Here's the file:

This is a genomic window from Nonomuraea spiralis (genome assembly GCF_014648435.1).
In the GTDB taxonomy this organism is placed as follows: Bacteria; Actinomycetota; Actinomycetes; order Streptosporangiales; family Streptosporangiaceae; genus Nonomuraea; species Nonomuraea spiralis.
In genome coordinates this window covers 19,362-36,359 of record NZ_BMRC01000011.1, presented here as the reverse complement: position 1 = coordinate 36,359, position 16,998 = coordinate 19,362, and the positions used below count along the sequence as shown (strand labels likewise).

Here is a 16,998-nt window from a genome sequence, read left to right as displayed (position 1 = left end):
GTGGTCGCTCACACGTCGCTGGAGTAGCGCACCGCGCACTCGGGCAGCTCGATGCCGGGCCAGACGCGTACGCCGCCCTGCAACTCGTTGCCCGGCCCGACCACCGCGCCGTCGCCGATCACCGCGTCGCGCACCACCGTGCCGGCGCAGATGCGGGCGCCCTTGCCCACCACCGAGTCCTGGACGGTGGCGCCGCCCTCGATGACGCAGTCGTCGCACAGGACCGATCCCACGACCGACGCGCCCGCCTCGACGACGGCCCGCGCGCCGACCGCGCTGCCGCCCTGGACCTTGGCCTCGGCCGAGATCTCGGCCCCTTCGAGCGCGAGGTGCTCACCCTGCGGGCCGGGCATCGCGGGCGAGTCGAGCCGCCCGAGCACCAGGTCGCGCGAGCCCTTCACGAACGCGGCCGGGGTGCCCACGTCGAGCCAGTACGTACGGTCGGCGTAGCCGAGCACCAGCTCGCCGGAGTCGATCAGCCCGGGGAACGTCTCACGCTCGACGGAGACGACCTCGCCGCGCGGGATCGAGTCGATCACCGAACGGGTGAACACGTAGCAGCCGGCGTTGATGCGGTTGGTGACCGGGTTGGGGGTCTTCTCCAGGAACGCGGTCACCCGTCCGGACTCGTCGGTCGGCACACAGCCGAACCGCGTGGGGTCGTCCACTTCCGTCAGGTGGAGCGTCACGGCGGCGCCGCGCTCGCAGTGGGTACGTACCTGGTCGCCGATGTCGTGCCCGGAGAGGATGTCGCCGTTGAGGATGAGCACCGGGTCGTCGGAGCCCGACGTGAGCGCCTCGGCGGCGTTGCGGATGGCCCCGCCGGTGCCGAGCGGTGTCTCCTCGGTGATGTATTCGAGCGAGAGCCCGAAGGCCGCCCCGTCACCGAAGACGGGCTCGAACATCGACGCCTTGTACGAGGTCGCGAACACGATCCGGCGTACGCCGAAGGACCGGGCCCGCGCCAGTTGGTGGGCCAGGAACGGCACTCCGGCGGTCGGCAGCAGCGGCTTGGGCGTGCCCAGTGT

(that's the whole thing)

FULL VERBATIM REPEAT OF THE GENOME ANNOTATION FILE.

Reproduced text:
This is a genomic window from Nonomuraea spiralis (genome assembly GCF_014648435.1).
In the GTDB taxonomy this organism is placed as follows: Bacteria; Actinomycetota; Actinomycetes; order Streptosporangiales; family Streptosporangiaceae; genus Nonomuraea; species Nonomuraea spiralis.
In genome coordinates this window covers 19,362-36,359 of record NZ_BMRC01000011.1, presented here as the reverse complement: position 1 = coordinate 36,359, position 16,998 = coordinate 19,362, and the positions used below count along the sequence as shown (strand labels likewise).

Here is a 16,998-nt window from a genome sequence, read left to right as displayed (position 1 = left end):
GTGGTCGCTCACACGTCGCTGGAGTAGCGCACCGCGCACTCGGGCAGCTCGATGCCGGGCCAGACGCGTACGCCGCCCTGCAACTCGTTGCCCGGCCCGACCACCGCGCCGTCGCCGATCACCGCGTCGCGCACCACCGTGCCGGCGCAGATGCGGGCGCCCTTGCCCACCACCGAGTCCTGGACGGTGGCGCCGCCCTCGATGACGCAGTCGTCGCACAGGACCGATCCCACGACCGACGCGCCCGCCTCGACGACGGCCCGCGCGCCGACCGCGCTGCCGCCCTGGACCTTGGCCTCGGCCGAGATCTCGGCCCCTTCGAGCGCGAGGTGCTCACCCTGCGGGCCGGGCATCGCGGGCGAGTCGAGCCGCCCGAGCACCAGGTCGCGCGAGCCCTTCACGAACGCGGCCGGGGTGCCCACGTCGAGCCAGTACGTACGGTCGGCGTAGCCGAGCACCAGCTCGCCGGAGTCGATCAGCCCGGGGAACGTCTCACGCTCGACGGAGACGACCTCGCCGCGCGGGATCGAGTCGATCACCGAACGGGTGAACACGTAGCAGCCGGCGTTGATGCGGTTGGTGACCGGGTTGGGGGTCTTCTCCAGGAACGCGGTCACCCGTCCGGACTCGTCGGTCGGCACACAGCCGAACCGCGTGGGGTCGTCCACTTCCGTCAGGTGGAGCGTCACGGCGGCGCCGCGCTCGCAGTGGGTACGTACCTGGTCGCCGATGTCGTGCCCGGAGAGGATGTCGCCGTTGAGGATGAGCACCGGGTCGTCGGAGCCCGACGTGAGCGCCTCGGCGGCGTTGCGGATGGCCCCGCCGGTGCCGAGCGGTGTCTCCTCGGTGATGTATTCGAGCGAGAGCCCGAAGGCCGCCCCGTCACCGAAGACGGGCTCGAACATCGACGCCTTGTACGAGGTCGCGAACACGATCCGGCGTACGCCGAAGGACCGGGCCCGCGCCAGTTGGTGGGCCAGGAACGGCACTCCGGCGGTCGGCAGCAGCGGCTTGGGCGTGCCCAGTGT